First, the good news.
A lot of households under the GOP tax plan, which President Trump is set to sign into law this week, will see a lower tax bill in the next several years.
The nonpartisan Joint Committee on Taxation estimates that in 2019, more than half of filers making $40,000 and up will see an average tax cut greater than $500. That trend holds for income groups over $50,000in the subsequent years measured through 2025.
The Tax Institute at H&R Block provided some scenarios of people with young children, for instance, who could see their tax burden drop by roughly $2,000or more next year.
But here’s the thing: After 2025, all individual tax cuts are set to expire. At the same time, corporate rate cuts are made permanent under the bill.
As a result, by 2027 a large majority of people making less than $200,000 will either see little change in their tax bill or a tax increase relative to what they pay today, the JCT estimates.
Related: Try the CNN tax calculator to see how you may fare under GOP bill
Republicans made individual tax cuts temporary so they could meet budget rules that let them pass their tax overhaul with no Democratic votes.
But don’t worry, they say. A future Congress won’t let middle class tax cuts expire. Recent precedents — like the oft-extended Bush tax cuts — suggest they may be right. Still, there’s zero guarantee of that. After all, a lot can change over eight years.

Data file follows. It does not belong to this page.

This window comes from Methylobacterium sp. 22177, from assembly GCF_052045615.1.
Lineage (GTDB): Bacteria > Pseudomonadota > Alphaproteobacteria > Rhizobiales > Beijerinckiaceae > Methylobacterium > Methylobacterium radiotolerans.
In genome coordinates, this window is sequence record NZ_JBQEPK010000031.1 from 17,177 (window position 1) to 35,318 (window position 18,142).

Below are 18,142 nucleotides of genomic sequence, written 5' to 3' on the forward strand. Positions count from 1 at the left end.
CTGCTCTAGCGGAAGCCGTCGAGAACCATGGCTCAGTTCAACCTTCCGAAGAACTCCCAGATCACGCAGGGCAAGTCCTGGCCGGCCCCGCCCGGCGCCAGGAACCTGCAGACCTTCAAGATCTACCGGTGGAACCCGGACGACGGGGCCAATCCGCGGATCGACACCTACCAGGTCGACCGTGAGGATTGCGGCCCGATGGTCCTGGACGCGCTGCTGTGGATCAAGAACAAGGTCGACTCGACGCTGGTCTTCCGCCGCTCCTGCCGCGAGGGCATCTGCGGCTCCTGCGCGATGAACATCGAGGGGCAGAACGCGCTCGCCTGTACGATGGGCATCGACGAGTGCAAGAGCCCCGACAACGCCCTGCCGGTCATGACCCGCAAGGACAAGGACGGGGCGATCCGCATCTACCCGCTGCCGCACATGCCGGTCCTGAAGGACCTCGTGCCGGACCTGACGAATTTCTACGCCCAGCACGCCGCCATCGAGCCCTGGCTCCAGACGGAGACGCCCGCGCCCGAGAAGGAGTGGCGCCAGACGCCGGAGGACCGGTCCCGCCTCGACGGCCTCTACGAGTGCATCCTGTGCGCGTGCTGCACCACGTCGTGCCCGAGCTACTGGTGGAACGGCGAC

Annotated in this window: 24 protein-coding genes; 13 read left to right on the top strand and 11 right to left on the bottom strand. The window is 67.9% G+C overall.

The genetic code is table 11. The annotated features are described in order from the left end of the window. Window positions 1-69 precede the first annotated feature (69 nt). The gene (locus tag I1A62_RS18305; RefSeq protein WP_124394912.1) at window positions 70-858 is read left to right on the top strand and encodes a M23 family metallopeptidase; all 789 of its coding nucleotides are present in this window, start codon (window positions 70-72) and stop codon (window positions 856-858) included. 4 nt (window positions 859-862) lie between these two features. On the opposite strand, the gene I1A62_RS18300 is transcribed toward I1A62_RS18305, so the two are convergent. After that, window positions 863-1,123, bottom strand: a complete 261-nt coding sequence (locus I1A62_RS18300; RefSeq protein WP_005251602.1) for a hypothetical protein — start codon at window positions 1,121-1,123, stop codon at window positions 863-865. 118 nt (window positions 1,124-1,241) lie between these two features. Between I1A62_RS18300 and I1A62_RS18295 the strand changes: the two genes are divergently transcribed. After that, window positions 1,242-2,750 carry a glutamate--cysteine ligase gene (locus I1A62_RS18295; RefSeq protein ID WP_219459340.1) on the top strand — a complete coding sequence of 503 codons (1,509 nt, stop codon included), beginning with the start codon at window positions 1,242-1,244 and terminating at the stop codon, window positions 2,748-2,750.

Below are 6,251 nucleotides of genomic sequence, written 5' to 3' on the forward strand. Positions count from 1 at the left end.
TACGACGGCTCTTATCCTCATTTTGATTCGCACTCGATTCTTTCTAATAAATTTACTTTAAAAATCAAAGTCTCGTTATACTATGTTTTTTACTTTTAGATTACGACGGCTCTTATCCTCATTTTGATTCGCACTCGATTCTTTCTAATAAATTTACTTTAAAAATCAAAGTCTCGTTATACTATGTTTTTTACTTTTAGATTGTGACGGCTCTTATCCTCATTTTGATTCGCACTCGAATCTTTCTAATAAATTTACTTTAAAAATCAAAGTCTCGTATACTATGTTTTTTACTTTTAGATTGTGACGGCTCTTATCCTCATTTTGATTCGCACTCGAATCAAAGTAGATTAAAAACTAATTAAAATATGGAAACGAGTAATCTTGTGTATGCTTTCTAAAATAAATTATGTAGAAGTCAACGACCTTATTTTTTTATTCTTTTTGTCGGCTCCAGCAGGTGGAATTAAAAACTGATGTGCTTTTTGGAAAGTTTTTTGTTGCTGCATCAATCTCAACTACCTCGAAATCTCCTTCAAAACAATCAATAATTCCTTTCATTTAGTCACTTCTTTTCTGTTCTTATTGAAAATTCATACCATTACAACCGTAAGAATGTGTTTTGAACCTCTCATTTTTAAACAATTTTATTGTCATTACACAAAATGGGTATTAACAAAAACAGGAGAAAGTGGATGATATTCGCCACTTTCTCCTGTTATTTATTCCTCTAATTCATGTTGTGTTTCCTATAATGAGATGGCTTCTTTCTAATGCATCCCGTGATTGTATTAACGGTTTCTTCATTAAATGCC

In any case, there’s another reason you could end up with a tax increase after 2025.
While the cuts are temporary, the GOP tax bill makes permanent another key provision that tax expert Lily Batchelder has described as a “stealth tax increase” for individuals, the effects of which will grow over time.
The money it will raise is a big reason why the cost of the permanent corporate tax cuts will be paid for in the second decade, according to Batchelder, a tax law professor at New York University.
Related: What’s in the final GOP tax plan
The GOP plan introduces a new, slower inflation measure called chained CPI that will apply to inflation-adjusted parts of the tax code. So, for example, the income ranges that apply to each of the seven income tax rates will grow more slowly. So will the value of many tax credits and the income phaseout thresholds for various tax breaks. Those thresholds dictate whether you make too much money to qualify for certain breaks.
The upshot for tax filers is this: Many tax breaks, Batchelder said,“will be worth less over time than they are under current law. And people will gradually be pushed into higher tax brackets over time.”